Questions to ask health care providers, a glossary of health terms, and health screening information and links to additional information from NIH institutes and centers expand the mobile app’s offerings.
Key features of the app are:
a personal health section for recording medications, medical conditions, and disabilities
a journal feature
a personal goal-setting section for health and lifestyle details
A variety of different skins can be applied to personalize the app, and it can be password-protected to help ensure health information remains confidential.
The NIH plans to launch a similar app for men’s health in the near future.
As a parent, the iPhone has been a godsend – helping me with everything from taking cute photos and videos to keeping up with doctor’s appointments and playdates to providing much-needed entertainment on long car rides. Well, it looks like I can add “checking for ear infections” to that list. A simple attachment would transform my phone into an otoscope, as explained by an article on Forbes.com:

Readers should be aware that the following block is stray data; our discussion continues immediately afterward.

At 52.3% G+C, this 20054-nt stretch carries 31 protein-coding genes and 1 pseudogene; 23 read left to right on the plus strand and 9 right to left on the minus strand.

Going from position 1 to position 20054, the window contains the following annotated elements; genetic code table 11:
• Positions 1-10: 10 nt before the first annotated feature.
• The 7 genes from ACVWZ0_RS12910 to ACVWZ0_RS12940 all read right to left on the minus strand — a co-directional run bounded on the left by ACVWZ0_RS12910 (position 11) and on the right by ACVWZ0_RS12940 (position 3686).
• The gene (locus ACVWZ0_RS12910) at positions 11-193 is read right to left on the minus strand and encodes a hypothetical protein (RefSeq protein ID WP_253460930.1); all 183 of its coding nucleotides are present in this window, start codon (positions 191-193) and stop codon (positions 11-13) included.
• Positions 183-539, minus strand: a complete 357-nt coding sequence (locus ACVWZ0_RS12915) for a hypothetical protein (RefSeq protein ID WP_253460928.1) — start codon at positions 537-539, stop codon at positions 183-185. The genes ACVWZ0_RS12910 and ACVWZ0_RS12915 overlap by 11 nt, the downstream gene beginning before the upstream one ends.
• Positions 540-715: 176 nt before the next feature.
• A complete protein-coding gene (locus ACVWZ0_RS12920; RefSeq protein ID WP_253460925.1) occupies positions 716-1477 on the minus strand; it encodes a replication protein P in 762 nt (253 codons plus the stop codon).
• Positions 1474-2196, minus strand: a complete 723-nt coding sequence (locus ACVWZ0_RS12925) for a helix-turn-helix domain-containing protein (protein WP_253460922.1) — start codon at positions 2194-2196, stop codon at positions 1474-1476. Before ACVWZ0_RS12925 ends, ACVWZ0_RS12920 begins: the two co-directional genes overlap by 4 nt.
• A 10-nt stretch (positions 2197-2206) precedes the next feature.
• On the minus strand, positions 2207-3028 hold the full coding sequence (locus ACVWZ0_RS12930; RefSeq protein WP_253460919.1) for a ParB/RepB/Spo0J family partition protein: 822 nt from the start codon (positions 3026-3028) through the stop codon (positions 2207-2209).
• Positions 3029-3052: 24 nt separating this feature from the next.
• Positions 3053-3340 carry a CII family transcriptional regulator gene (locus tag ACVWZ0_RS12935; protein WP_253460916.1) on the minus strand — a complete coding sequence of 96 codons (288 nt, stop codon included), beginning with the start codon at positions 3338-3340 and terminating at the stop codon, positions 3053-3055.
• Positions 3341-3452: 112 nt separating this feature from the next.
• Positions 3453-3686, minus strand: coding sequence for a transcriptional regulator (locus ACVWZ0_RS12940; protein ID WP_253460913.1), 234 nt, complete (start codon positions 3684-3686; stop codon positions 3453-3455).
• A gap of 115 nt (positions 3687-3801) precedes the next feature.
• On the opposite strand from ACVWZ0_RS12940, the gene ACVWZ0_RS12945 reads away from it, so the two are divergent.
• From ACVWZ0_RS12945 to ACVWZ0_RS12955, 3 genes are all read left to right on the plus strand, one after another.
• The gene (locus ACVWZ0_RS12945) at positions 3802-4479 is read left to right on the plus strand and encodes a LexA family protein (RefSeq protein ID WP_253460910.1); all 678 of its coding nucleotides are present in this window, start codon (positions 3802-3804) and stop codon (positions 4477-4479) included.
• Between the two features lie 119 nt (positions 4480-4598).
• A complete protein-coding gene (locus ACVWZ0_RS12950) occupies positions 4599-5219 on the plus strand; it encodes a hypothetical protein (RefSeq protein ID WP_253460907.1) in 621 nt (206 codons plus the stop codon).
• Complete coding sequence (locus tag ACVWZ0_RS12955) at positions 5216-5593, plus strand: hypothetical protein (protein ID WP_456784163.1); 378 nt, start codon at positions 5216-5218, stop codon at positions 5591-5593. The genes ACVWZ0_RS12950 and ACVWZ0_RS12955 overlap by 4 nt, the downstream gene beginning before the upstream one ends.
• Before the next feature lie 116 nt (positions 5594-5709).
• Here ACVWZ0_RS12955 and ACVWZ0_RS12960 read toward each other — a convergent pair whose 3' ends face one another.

The peripheral attaches to the top of an iPhone and provides a 10x magnification. Using CellScope’s web platform, users can upload captured images and pediatricians can remotely assess the severity of the infection. Doctors can then provide a diagnosis, prescribe antibiotics, or recommend the child be brought into the office for a more thorough examination. Additionally, the images enter into the patient’s electronic medical records, so any susceptibilities to infection can be tracked through image comparison throughout the childhood years.
Ear infections are the most common reason children are brought to the doctor. Having this technology available could reduce health-care costs attributed to those visits and give parents a more hands-on role in their child’s health. “It seems pretty obvious that this sort of thing is going to happen… 5 years from now, 10 years from now, people will be able to do diagnosis from home. Patients will have more control over taking data and being a participant in their healthcare delivery,” Erik Douglas, co-founder and CEO of Cellscope, tells Forbes.
The story mentions that pediatricians in the Bay Area and Atlanta are already testing the device and that clinical trials are underway to test its accuracy. Considering both of my girls recently had a bad case of the sniffles (ear infections often follow colds), I could definitely see myself giving this a try. And the idea that I could do a medical diagnosis on my phone? My inner Trekkie is doing cartwheels right about now.